COVID-19 Antibody test

COVID-19 ANTIBODY

Acutis Reveal™ COVID-19 Antibody Test detects both IgG and IgM antibodies.

 

Our test is available to give your patients the answers they are looking for, with the

expediency and accuracy that a crisis demands.

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Introducing Acutis Reveal™ COVID-19 Antibody test 

This test is a product of the same scientific and technical discipline Acutis has shown in the development of its Reveal™ infectious disease products.

The Acutis Reveal™ COVID-19 Antibody Test offers lower cut-off values than typical antibody tests while meeting our rigorous validation standards.  

Acutis Reveal™ COVID-19 Antibody Test detects the IgG and IgM antibodies. Samples can be taken from either capillary draws via finger stick or standard venipuncture. Both methods are are familiar techniques, which ensure an easy and user-friendly collection procedure.

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Note: All COVID-19 antibody testing requires a provider’s order and any such orders should only be issued when medical necessity for testing has been established.

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What is the difference between the COVID-19 PCR test and the COVID-19 Antibody test?


demo.question.question1.answer1COVID-19 PCR (viral) tests are utilized to see if you are currently infected with the novel coronavirus. Viral tests identify the virus in samples from your respiratory system, such as a swab from the inside of your nose. COVID-19 antibody tests, on the other hand, are utilized to look for antibodies, which might tell you if you had a past infection with the virus that causes COVID-19. Antibody tests identify the immune response to the virus in blood samples, collected through methods such as venipuncture or fingerstick collection.It is important to note that antibody tests should not be used to diagnose a current COVID-19 infection. An antibody test might not show if you have a current COVID-19 infection because it can take 1–3 weeks after infection for your body to make antibodies.(Resource: CDC)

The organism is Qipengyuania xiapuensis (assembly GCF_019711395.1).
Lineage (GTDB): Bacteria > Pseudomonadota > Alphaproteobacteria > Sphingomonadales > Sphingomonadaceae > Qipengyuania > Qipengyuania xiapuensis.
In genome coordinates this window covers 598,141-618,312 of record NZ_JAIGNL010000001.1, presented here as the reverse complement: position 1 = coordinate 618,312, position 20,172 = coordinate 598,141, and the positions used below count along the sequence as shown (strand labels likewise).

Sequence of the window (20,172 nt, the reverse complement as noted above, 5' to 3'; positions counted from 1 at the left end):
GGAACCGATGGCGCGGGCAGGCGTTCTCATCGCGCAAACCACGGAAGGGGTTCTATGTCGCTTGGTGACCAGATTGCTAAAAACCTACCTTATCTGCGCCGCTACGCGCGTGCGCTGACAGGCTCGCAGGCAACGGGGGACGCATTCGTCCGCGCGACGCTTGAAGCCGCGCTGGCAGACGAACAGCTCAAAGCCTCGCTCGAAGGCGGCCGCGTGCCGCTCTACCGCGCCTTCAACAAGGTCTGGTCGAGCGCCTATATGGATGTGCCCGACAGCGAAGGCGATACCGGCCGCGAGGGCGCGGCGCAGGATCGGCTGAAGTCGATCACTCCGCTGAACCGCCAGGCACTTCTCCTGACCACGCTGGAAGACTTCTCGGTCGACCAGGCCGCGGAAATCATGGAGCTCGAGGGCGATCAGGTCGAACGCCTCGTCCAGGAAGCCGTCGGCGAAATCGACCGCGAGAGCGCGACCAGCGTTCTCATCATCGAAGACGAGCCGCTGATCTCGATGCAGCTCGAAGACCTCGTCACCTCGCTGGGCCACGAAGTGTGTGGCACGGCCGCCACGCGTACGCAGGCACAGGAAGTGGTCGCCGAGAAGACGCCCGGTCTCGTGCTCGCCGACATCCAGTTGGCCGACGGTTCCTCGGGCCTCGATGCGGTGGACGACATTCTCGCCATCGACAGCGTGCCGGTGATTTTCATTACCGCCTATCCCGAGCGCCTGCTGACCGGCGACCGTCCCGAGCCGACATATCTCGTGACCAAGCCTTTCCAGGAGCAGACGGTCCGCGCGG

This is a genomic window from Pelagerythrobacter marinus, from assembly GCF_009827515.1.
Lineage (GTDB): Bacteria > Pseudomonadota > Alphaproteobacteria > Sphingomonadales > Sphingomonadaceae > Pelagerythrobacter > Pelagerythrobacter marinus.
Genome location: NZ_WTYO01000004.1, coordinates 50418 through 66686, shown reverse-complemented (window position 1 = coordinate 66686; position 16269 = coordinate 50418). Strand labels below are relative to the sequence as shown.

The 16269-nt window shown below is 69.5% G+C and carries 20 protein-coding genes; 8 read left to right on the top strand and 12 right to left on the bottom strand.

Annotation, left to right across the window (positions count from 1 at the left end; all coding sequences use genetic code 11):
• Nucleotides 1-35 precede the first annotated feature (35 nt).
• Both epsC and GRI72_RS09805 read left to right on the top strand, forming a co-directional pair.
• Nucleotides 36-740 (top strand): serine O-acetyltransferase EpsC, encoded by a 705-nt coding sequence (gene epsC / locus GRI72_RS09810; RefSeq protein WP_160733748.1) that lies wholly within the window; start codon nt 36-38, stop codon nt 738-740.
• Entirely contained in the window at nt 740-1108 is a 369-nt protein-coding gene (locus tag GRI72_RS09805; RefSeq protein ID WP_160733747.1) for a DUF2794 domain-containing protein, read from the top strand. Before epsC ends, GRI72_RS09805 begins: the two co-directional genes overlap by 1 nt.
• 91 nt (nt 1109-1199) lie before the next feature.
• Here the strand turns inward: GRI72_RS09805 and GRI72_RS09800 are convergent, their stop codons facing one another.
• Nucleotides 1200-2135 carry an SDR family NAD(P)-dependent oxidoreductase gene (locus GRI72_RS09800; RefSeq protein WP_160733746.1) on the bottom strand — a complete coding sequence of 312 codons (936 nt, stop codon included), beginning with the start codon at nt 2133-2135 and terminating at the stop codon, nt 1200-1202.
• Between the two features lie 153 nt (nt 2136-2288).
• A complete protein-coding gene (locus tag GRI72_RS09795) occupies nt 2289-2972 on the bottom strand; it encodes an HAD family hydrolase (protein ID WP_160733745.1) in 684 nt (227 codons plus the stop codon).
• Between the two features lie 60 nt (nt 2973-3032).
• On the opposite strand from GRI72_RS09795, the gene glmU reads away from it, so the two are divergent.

What is an antibody?


Antibodies are large Y-shaped proteins that are produced by the immune system to identify and neutralize foreign objects like viruses. Each antibody has a unique target known as the antigen present on the invading organism. This antigen is like a key that helps the antibody in identifying the organism. Just like every lock has a single key, an antibody has a single antigen key. When the key is inserted into the lock, the antibody activates, tagging or neutralizing its target.

(Resource: News Medical Net )




What is the difference between IgG vs. IgM antibodies? What do they each tell us?


When IgM antibodies are present, they can indicate that a patient has an active or recent infection with SARS-CoV-2. IgG antibodies, however, develop later following infection, and generally do not begin to appear until 7 – 10 days after infection.
When IgG antibodies are present, it often indicates a past infection but does not exclude recently infected patients who are still contagious, especially if detected with IgM antibodies.
(Resource: CDC)




What is an antibody test? What do the results mean and what are the benefits of knowing this information?


The COVID-19 antibody test is a blood test that looks for antibodies to the coronavirus. The human body produces antibodies in response to an infectious agent such as a virus. These antibodies generally arise after four days to more than a week after infection, so they are not used to diagnose current disease, but do offer insight into whether or not you have come in contact with the virus.
(Resource: NPR )
If your result is positive:

  • You may have antibodies from an infection with the virus that causes COVID-19.
  • You may have protection from getting infected with the virus again, although this is still being researched and is currently unknown.
If your result is negative:
  • You may not have ever had COVID-19.
  • You may still be currently infected with COVID-19.
  • As it typically takes 1–3 weeks after infection for your body to make antibodies, it is possible that you simply have not developed the antibodies yet.
  • Despite being in contact with the virus, some people who are infected might not ever develop antibodies.





COVID-19 Antibody Testing FAQ

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Get the COVID-19 answers you need with the 
accuracy and clarity, you’ve come to expect from us

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The information contained on this website is not intended to be a substitute for or to be relied upon as, medical advice, diagnosis, or treatment. This website is for informational purposes only. Always seek the advice of your physician or other qualified health providers with any questions you may have regarding a medical condition.


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